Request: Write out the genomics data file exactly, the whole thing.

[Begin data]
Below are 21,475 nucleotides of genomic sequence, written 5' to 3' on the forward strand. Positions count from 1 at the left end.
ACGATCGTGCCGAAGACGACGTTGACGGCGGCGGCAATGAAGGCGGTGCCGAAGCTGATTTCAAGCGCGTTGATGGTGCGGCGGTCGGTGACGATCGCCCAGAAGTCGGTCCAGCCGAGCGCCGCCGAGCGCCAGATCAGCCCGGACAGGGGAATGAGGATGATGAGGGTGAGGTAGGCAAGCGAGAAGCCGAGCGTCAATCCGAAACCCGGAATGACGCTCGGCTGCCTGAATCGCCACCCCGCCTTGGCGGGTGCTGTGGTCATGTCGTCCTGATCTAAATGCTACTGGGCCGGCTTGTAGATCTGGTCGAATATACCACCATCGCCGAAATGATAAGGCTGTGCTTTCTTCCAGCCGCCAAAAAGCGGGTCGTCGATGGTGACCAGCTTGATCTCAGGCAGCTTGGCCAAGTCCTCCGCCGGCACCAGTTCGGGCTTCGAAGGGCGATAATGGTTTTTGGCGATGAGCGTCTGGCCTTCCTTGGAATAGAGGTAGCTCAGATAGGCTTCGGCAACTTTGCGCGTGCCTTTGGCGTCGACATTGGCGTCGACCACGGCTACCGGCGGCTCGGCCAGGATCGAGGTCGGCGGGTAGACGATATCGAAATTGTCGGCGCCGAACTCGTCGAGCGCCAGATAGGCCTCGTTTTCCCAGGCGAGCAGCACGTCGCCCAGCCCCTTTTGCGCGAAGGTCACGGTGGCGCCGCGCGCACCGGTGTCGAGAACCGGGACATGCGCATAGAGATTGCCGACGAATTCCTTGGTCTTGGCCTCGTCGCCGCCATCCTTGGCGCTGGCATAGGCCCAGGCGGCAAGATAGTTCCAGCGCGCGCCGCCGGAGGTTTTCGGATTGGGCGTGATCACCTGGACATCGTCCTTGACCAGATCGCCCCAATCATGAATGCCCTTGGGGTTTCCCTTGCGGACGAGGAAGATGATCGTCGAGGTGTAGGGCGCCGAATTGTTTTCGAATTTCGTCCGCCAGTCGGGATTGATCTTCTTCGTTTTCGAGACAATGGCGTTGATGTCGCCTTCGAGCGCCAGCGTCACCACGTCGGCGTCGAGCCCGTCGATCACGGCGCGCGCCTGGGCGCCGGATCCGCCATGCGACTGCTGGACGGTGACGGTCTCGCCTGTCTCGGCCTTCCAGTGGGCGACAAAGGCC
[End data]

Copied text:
Below are 21,475 nucleotides of genomic sequence, written 5' to 3' on the forward strand. Positions count from 1 at the left end.
ACGATCGTGCCGAAGACGACGTTGACGGCGGCGGCAATGAAGGCGGTGCCGAAGCTGATTTCAAGCGCGTTGATGGTGCGGCGGTCGGTGACGATCGCCCAGAAGTCGGTCCAGCCGAGCGCCGCCGAGCGCCAGATCAGCCCGGACAGGGGAATGAGGATGATGAGGGTGAGGTAGGCAAGCGAGAAGCCGAGCGTCAATCCGAAACCCGGAATGACGCTCGGCTGCCTGAATCGCCACCCCGCCTTGGCGGGTGCTGTGGTCATGTCGTCCTGATCTAAATGCTACTGGGCCGGCTTGTAGATCTGGTCGAATATACCACCATCGCCGAAATGATAAGGCTGTGCTTTCTTCCAGCCGCCAAAAAGCGGGTCGTCGATGGTGACCAGCTTGATCTCAGGCAGCTTGGCCAAGTCCTCCGCCGGCACCAGTTCGGGCTTCGAAGGGCGATAATGGTTTTTGGCGATGAGCGTCTGGCCTTCCTTGGAATAGAGGTAGCTCAGATAGGCTTCGGCAACTTTGCGCGTGCCTTTGGCGTCGACATTGGCGTCGACCACGGCTACCGGCGGCTCGGCCAGGATCGAGGTCGGCGGGTAGACGATATCGAAATTGTCGGCGCCGAACTCGTCGAGCGCCAGATAGGCCTCGTTTTCCCAGGCGAGCAGCACGTCGCCCAGCCCCTTTTGCGCGAAGGTCACGGTGGCGCCGCGCGCACCGGTGTCGAGAACCGGGACATGCGCATAGAGATTGCCGACGAATTCCTTGGTCTTGGCCTCGTCGCCGCCATCCTTGGCGCTGGCATAGGCCCAGGCGGCAAGATAGTTCCAGCGCGCGCCGCCGGAGGTTTTCGGATTGGGCGTGATCACCTGGACATCGTCCTTGACCAGATCGCCCCAATCATGAATGCCCTTGGGGTTTCCCTTGCGGACGAGGAAGATGATCGTCGAGGTGTAGGGCGCCGAATTGTTTTCGAATTTCGTCCGCCAGTCGGGATTGATCTTCTTCGTTTTCGAGACAATGGCGTTGATGTCGCCTTCGAGCGCCAGCGTCACCACGTCGGCGTCGAGCCCGTCGATCACGGCGCGCGCCTGGGCGCCGGATCCGCCATGCGACTGCTGGACGGTGACGGTCTCGCCTGTCTCGGCCTTCCAGTGGGCGACAAAGGCC